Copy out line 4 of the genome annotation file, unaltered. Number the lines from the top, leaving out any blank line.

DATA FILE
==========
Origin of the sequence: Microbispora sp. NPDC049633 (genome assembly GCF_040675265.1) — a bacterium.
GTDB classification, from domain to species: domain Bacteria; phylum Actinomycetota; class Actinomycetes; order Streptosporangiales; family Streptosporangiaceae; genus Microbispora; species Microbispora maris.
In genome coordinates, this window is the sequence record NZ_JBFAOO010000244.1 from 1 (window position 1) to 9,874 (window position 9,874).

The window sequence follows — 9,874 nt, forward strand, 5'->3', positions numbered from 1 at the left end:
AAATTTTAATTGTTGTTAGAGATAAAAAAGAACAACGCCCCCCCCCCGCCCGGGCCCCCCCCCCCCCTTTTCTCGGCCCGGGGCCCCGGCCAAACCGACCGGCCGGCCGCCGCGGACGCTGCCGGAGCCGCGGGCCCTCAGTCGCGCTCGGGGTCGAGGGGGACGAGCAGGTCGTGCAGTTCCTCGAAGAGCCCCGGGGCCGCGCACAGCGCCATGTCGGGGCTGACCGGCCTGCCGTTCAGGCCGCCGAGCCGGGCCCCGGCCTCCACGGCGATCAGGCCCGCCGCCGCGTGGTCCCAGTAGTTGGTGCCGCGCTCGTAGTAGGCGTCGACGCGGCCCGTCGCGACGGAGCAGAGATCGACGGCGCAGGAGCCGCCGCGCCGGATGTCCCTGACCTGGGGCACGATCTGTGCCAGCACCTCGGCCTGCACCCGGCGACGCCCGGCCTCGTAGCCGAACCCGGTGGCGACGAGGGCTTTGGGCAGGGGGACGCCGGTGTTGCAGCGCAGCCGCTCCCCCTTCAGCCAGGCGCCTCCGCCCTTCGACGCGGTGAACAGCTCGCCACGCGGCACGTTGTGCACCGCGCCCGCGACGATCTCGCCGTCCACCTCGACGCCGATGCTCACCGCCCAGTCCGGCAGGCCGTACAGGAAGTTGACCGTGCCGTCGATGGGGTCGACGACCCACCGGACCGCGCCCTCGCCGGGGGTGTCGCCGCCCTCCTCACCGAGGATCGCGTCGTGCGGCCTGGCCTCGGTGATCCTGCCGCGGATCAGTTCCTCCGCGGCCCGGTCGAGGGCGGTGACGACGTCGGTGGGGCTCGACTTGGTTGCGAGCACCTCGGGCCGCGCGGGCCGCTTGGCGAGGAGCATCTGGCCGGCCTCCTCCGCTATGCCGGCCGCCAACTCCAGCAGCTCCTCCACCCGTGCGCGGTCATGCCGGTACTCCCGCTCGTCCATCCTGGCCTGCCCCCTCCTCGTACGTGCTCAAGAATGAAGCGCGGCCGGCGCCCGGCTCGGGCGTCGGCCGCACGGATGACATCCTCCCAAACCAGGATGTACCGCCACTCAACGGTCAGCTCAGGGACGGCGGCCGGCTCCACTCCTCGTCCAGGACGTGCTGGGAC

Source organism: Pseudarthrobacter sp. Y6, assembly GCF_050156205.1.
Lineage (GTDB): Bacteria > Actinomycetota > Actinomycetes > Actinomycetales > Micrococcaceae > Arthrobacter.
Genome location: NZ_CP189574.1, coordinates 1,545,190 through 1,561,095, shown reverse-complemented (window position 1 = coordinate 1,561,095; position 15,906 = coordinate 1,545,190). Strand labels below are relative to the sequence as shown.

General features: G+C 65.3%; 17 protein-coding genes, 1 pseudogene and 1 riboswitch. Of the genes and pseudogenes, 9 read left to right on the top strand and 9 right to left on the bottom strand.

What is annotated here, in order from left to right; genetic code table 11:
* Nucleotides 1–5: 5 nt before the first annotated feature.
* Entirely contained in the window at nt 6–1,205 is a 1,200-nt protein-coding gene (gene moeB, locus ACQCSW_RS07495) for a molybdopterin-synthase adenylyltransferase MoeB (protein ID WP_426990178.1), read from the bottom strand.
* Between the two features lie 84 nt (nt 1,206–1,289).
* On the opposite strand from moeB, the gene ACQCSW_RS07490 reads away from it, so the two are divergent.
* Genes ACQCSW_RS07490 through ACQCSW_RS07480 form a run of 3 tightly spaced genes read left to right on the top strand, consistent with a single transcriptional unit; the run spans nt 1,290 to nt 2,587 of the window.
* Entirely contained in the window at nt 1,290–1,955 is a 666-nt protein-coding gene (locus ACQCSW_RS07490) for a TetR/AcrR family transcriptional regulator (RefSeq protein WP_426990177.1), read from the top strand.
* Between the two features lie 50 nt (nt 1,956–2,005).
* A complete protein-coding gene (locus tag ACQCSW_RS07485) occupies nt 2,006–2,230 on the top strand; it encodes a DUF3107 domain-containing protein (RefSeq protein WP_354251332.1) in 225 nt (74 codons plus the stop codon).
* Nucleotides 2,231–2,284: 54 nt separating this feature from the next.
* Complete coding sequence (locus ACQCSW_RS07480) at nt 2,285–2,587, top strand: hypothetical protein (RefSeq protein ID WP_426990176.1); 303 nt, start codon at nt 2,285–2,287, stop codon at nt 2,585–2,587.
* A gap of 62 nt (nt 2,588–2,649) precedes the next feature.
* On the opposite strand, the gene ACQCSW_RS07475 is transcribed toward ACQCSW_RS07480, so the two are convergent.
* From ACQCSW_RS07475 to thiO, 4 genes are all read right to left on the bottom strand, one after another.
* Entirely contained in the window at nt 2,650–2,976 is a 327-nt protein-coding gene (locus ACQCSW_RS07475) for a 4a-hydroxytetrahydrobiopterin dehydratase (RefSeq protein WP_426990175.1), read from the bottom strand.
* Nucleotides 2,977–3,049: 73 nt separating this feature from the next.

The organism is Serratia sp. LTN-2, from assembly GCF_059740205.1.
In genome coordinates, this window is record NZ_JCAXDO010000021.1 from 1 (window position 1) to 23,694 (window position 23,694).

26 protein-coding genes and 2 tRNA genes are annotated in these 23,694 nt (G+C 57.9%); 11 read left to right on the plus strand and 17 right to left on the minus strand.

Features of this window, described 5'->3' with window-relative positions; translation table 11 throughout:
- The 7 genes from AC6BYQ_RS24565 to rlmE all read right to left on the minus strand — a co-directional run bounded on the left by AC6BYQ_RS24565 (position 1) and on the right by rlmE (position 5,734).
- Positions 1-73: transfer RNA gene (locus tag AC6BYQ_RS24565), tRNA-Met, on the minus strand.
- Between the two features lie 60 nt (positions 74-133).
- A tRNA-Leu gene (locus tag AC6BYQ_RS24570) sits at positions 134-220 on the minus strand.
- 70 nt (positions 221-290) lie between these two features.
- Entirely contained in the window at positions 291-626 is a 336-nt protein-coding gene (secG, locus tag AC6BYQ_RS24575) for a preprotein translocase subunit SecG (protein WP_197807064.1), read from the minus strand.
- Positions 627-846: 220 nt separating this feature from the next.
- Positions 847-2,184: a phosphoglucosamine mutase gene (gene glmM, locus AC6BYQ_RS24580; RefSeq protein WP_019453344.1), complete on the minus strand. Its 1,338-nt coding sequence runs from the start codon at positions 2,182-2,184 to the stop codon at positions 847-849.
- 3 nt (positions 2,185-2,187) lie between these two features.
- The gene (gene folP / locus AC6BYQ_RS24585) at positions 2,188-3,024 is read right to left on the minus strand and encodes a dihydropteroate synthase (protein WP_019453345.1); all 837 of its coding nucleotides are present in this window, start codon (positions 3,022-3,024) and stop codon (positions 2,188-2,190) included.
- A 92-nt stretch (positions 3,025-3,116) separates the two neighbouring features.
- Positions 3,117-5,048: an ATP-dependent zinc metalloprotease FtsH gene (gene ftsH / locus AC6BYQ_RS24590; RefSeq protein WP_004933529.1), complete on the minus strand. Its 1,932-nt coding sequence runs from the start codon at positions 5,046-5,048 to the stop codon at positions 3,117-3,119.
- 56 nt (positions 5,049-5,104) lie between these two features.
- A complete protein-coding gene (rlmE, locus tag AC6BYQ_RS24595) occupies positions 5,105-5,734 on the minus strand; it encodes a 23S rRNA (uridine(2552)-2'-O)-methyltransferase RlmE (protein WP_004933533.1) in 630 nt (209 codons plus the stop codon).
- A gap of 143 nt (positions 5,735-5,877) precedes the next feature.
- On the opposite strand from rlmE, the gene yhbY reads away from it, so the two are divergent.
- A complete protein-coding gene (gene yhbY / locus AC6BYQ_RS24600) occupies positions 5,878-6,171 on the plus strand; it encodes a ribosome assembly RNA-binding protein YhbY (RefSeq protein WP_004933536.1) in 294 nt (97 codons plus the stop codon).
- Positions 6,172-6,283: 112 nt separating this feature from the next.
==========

The window sequence follows — 9,874 nt, forward strand, 5'->3', positions numbered from 1 at the left end: